Though I’ve blogged frequently about the problems inherent in applying a business model to education, today’s announcement of the resignation of recently appointed New York City Schools Chancellor Cathie Black, an accomplished businesswoman with no prior education experience, does not come as a surprise. Elissa Gootman and Michael Barbaro (NYT, City Room, April 7, 2011) report Black’s tenure as tenuous:
Ms. Black’s time as chancellor was troubled from the start. During her three months on the job, she offended parents with an offhand joke about birth control and bewildered City Hall aides when she seemed to mock a crowd of parents protesting the closing of a school. Aides complained that she required intensive tutorials on every aspect of education policy. And on Monday, a NYT-Marist poll put Ms. Black’s approval rating at 17 percent, the lowest ever for a Bloomberg administration official.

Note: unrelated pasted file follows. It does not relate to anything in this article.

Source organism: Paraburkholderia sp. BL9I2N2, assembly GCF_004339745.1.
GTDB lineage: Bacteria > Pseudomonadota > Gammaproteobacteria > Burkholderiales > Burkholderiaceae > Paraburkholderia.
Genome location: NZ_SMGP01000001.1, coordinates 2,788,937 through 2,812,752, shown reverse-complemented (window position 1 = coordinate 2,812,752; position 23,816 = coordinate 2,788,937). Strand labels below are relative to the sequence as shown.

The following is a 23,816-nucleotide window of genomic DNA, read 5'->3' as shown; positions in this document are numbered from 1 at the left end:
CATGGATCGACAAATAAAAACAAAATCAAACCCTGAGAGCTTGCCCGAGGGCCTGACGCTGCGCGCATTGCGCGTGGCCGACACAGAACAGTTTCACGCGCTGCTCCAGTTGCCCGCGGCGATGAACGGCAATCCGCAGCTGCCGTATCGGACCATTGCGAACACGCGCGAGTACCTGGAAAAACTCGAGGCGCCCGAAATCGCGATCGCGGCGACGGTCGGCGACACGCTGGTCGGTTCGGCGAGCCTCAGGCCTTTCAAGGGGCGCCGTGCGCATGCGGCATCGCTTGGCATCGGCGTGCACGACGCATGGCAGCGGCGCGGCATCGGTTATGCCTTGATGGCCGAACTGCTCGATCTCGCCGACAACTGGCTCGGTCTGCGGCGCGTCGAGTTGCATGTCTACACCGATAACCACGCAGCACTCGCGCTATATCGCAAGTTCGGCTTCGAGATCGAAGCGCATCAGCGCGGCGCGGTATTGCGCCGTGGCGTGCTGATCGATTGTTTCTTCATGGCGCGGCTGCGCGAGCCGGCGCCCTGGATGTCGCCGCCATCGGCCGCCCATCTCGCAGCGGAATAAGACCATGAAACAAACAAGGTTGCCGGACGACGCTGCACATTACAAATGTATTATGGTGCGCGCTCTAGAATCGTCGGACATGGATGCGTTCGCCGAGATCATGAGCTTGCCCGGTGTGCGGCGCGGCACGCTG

Perhaps others, including our politicians, should step back and consider that time spent as a student does not automatically qualify one as an education expert. Similarly, successful experience as a CEO does not automatically translate to successful public service, where people, not numbers, are most important.